The anode of the rectifier diode 44 is connected to one end of the step-up transformer 43, the secondary battery 34 is connected between the other end of the step-up transformer 43 and the source of the field-effect transistor 42, and further the smoothing capacitor 45 is connected between the cathode of the rectifier diode 44 and the source of the field-effect transistor 42.

Both the b-sided fixed contact and the e-sided fixed contact of the selection switch 33 are connected between the both ends of this smoothing capacitor 45.

Then, in the load judging circuit 50B of the second embodiment, the u-sided fixed contact of the load connection switch 51 is connected to the c-sided movable contact of the selection switch 33, the movable contact of the connection switch 51 is connected to the a-sided terminal of the plug-socket type output connector 32, and the resistor R5 for current detecting is connected between the f-sided movable contact of the selection switch 33 and the b-sided terminal of the output connector 32.

The resistor voltage divider 52 is connected between the c-sided movable contact and the f-sided movable contact of the selection switch 33, and the diode 54 is series-connected between the center point of this voltage divider 52 and the a-sided terminal of the output connector 32.

The voltage/gradient detecting circuit 55 is connected to the center point of the voltage divider 52 and the b-sided terminal of the output connector 32, and the overcurrent/overpower detecting circuit 58 is connected across the resistor R. The detection output from the voltage/gradient detecting circuit 55 is applied to the overcurrent/overpower detecting circuit 58, and both the detecting circuits 55 and 58 are supplied as control signals to the load connection switch 51 and the display element 39.

Also, the output from the power-interrupt detecting circuit 36 is supplied as the control signals for the switching operation, the display operation, and the initiation operation to the selection switch 33, the display element 39, and the auxiliary-purpose and normally operable DC/DC converters 40 and 60. On the other hand, the output of the overcurrent/overpower detecting circuit 58 is supplied as the control signals for the display operation and the initiation operation to the display element 39, and the auxiliary-purpose/normally operable DC/DC converters 40 and 60.

It should be understood that the power-interrupt detecting circuit 36, the voltage/gradient detecting circuit 55, and the overcurrent/overpower detecting circuit 58, according to this second embodiment, may be realized by way of a microcomputer (not shown in detail).

Alternatively, in such a case that the current/voltage characteristic of the auxiliary power supply apparatus 30B represents a trailing characteristic having a sharp gradient over a preselected current value, the output voltage may be detected so as to protect this auxiliary power supply apparatus.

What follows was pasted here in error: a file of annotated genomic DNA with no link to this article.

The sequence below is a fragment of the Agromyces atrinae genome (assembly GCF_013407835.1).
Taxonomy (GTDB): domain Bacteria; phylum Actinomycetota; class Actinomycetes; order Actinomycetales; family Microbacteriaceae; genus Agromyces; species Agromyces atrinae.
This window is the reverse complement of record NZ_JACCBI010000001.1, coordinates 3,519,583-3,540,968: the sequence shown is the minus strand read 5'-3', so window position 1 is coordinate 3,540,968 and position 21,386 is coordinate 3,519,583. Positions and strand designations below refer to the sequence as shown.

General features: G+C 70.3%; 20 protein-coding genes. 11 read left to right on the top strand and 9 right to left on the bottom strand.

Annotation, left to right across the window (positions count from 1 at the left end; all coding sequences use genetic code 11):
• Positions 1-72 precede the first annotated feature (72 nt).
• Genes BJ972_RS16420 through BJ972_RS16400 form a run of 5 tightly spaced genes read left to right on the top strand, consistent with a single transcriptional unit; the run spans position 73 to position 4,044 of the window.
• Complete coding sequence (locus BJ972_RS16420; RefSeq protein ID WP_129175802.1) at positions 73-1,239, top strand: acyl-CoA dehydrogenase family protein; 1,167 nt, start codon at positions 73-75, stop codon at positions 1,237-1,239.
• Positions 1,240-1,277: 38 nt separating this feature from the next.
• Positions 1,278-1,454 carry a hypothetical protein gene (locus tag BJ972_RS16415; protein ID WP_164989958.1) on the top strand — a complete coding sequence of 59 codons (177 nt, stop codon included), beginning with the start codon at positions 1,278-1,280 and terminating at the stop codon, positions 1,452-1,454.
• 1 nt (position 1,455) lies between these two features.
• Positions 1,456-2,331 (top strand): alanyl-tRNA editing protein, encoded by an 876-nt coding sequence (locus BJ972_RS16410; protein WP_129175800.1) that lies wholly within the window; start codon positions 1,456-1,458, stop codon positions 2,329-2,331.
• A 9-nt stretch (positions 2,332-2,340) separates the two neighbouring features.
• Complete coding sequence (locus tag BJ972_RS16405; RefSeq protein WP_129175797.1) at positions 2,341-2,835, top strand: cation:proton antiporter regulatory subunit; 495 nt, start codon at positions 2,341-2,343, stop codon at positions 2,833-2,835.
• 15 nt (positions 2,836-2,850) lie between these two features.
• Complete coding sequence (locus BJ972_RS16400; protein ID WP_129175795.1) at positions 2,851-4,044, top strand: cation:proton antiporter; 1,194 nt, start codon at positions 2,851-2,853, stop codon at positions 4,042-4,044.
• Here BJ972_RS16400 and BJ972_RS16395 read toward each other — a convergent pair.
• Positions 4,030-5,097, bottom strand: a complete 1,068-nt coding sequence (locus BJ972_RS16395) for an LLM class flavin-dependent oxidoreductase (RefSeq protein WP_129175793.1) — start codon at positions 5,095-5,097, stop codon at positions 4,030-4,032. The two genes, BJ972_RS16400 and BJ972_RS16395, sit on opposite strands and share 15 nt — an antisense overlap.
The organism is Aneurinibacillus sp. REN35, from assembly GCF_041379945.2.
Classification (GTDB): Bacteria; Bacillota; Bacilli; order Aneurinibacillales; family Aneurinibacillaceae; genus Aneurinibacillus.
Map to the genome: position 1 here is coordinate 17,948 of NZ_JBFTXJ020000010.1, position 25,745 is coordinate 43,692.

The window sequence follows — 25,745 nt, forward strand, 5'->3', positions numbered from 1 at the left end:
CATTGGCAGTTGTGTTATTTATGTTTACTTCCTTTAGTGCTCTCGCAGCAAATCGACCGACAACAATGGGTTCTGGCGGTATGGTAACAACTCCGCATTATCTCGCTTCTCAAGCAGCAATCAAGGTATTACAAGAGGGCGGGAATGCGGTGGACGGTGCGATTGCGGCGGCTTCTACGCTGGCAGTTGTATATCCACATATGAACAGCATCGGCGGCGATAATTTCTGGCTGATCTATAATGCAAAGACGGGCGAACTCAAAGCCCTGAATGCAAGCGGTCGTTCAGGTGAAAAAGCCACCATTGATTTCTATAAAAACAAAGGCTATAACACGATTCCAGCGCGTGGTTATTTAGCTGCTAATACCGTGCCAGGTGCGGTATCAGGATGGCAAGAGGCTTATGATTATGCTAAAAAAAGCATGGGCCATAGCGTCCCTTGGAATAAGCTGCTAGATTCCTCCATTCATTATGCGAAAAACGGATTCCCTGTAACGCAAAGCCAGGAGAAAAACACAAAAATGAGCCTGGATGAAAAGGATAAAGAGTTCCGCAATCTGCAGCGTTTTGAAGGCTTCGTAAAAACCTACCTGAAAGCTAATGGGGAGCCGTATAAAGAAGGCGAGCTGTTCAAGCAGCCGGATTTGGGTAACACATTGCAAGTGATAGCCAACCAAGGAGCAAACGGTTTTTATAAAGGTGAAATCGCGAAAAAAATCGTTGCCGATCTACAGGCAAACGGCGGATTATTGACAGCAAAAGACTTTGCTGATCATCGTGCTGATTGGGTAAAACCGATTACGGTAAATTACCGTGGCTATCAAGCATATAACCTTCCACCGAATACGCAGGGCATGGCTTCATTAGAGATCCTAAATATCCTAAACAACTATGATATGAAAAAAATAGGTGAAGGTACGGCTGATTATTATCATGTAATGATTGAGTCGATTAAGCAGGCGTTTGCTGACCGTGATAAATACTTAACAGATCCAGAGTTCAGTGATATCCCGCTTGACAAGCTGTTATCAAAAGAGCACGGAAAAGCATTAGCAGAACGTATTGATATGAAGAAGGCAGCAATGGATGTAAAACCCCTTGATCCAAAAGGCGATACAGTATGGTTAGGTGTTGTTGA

Furthermore, the method for detecting the currents, voltages, or electric power may be varied in the case that the electric power is supplied from the AC side, or the electric power is supplied from the cell.

(POWER SUPPLY SWITCHING/PROTECTING PROCESS OPERATION IN SECOND EMBODIMENT]

Referring also to FIG. 10, the power supply switching/protection process operation according to the second embodiment of the present invention will now be explained.

Under an initial condition, it is now assumed that the selection switch 33 is connected as represented by a solid line in FIG. 9, and the load connection switch 51 is connected by a dotted line in FIG. 9.

Then, when the AC plug 31 of the auxiliary power supply apparatus 30B shown in FIG. 9 is inserted into the plug socket (not shown) of the commercial AC power supply, and also the AC plug of the load set of the switching type power supply is inserted into the output connector 32, as indicated in FIG. 2, the process operations defined at the steps 104, 105, and 111 among the routine 100 shown in FIG. 7 are carried out by the voltage/gradient detecting circuit 55. Then, it is assumed that the load connection switch 51 is switched, as indicated by a solid line of FIG. 9.

When the power supply switching/protection process routine 200 as indicated in FIG. 10 is started, at a first step 201, a terminal voltage of the capacitor C8 in correspondence with the AC input is detected. Then, this process operation is advanced to a step 202 at which a check is made as to whether or not this terminal voltage is lower than, or equal to a predetermined value.

When the terminal voltage across the capacitor C8 is not lower than, or equal to a predetermined value at the step 202, namely when the commercial AC power supply is not brought into the power interrupt state, the process operation is advanced to a step 203. At this step 203, the DC/DC converter 40 for the auxiliary purpose is brought into the rest condition, and the normally operable DC/DC converter 60 is operated.